(Q24N) Dan Buettner was born in Minnesota and spent time enjoying the outdoor adventures that Minnesota has to offer. As he grew up, he trekked all over the world. He received support from National Geographic and the National Institute of Aging to research places in the world where people were living healthy lives well into their 100s.
In 2004, along with a team of scientists including dietitians, he began researching these “longevity hot spots” or “Blue Zones.”
“The Blue Zones,” a New York Times best-seller was published in 2008.
The Blue Zones are identified as five regions of the world with the highest life expectancy or the highest proportions of people who reach age 100. They are:
- Barbagia region of Sardinia, Italy;
- Ikaria, Greece;
- Nicoya Peninsula, Costa Rica;
- Loma Linda, California; and
- Okinawa, Japan.
Then, the team of scientists looked at an evidence-based common denominator among the locations and came up with nine.
1. Move naturally. These populations do not have specific workout regimens. Instead they maintain a physically active lifestyle; many walk as their main mode of transportation.
2. Purpose. They all identify a reason for getting up in the morning.
3. Down shift. Take time to relax: pray, nap, meditate.
4. 80-percent rule. Eat until you feel 80 percent full.
5. Plant slant. Meat is consumed about five times per month and is limited to 3-4 ounces per serving.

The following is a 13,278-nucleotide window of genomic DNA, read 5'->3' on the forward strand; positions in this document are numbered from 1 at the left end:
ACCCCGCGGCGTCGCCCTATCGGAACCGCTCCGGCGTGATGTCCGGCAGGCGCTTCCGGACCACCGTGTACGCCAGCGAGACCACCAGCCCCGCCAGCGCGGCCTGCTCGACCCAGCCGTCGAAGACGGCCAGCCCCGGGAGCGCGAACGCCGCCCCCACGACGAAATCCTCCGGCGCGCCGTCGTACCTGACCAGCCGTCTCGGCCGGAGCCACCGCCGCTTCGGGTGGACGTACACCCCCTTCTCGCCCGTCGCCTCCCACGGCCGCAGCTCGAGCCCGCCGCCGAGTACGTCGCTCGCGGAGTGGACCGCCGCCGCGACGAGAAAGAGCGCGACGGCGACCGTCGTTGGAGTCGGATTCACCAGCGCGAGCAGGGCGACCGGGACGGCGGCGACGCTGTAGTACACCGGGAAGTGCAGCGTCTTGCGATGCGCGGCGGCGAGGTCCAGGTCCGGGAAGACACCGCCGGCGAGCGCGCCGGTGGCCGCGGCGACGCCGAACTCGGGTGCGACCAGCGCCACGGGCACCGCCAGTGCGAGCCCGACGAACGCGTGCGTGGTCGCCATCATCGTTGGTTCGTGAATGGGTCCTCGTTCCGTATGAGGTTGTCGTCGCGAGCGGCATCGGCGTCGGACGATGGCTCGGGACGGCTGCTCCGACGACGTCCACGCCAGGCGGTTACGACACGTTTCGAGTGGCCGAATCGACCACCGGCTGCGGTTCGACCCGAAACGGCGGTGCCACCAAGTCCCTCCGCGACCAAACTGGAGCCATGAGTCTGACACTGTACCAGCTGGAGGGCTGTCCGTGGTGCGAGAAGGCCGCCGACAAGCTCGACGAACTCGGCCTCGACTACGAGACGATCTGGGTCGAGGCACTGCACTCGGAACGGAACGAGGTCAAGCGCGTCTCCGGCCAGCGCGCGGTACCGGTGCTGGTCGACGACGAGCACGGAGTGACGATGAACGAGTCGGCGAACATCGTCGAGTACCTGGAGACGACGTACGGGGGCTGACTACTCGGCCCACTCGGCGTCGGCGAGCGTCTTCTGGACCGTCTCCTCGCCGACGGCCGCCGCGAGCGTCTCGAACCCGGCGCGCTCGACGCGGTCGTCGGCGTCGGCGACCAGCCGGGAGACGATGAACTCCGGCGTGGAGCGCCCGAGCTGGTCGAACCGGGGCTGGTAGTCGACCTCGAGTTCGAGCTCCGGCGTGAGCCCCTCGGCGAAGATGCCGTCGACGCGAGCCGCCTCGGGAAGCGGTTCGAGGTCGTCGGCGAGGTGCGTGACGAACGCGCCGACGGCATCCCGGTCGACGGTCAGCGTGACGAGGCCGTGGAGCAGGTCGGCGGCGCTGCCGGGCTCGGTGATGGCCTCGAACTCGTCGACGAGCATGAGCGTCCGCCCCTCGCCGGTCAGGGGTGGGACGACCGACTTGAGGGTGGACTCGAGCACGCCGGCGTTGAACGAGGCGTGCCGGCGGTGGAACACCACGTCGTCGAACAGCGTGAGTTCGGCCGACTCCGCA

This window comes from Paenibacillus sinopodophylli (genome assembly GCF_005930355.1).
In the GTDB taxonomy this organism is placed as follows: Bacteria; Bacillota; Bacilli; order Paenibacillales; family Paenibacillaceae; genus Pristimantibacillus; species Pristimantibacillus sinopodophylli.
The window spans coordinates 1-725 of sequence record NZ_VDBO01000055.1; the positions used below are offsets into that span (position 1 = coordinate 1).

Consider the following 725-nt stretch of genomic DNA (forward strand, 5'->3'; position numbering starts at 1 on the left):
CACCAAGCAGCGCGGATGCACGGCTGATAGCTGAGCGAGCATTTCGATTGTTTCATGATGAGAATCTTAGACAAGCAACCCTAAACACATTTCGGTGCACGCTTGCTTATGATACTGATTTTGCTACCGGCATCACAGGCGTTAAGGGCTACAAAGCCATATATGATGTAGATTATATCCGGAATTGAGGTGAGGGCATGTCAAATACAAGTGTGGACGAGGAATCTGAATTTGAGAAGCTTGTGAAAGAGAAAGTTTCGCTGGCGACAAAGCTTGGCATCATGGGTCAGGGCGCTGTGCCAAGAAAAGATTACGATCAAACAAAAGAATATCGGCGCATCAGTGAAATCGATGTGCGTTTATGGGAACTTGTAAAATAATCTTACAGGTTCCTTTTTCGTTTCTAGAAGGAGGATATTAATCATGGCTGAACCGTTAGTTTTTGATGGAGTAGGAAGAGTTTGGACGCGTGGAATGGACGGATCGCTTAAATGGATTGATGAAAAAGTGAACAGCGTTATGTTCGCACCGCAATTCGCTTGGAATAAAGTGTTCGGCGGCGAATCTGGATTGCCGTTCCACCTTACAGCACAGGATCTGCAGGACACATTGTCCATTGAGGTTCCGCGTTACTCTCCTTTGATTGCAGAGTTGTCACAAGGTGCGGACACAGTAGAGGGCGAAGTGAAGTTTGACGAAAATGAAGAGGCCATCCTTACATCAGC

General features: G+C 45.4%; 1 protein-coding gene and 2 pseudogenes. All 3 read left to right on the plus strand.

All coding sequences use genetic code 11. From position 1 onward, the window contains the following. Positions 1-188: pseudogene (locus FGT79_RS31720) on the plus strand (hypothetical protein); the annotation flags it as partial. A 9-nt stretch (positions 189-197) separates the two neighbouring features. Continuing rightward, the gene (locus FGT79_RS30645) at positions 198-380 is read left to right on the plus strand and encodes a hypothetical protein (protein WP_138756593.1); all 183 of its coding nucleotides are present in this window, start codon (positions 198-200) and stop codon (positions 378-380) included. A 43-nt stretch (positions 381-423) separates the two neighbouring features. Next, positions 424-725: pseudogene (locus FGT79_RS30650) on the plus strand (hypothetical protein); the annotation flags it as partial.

6. Wine at 5. People in all Blue Zones (except Adventists) drink alcohol moderately and regularly: 1-2 glasses of wine per day.
7. Belong. Research shows that being part of a faith-based community can extend your life expectancy.
8. Loved ones first. Families are a central focus for these regions, often multiple generations live in the same home.
9. Right tribe. The Framingham Studies show that obesity, happiness, loneliness and smoking are contagious, so surround yourself with people who lead healthy lifestyles.
Here are the common dietary trends from the locations.
- The 80 percent rule comes from a Confucian-inspired saying “hara, hachi bu” a reminder to stop eating when your stomach feels 80 percent full.
- An important point in The Blue Zones is that this way of eating is a lifestyle; the populations studied did not go on diets. These populations eat less every day, and that continues throughout their lifetime. I like the distinction the book makes between saying “I’m full.”
- The next rule is Plant Slant. Most centenarians that were studied consumed very little or no meat. All Blue Zone diets incorporated at least two vegetables at every meal. Aim to consume at least six servings of fruit and vegetables each day. Keep servings of meat to a size less than a deck of cards. Find ways to incorporate plant-based proteins such as beans and nuts.
- The third and final dietary rule is named Wine at 5. The Blue Zones show that having a daily drink of beer (12 ounces), wine (5 ounces), or alcohol (1.5 ounces) may be beneficial to your health and longevity. But if you go over the daily 1 drink per day recommendation, it will negate any health benefits. Another key to the puzzle is that many of The Blue Zones had a daily happy hour of sorts, where friends would gather to talk about their day. This sense of community may be just as beneficial as the wine.
- The Wine at 5 rule demonstrates why nutrition can be a difficult and imprecise science. Food nourishes our bodies, but there are many cultural and emotional reasons that influence our diet and our overall health. My opinion is the most beneficial component from what we’ve learned from the Blue Zones is to be mindful. Take time to savor your meals and let this extend to being mindful with your relationships and your daily activities.
Article originally appeared on Duluthnewstribune.com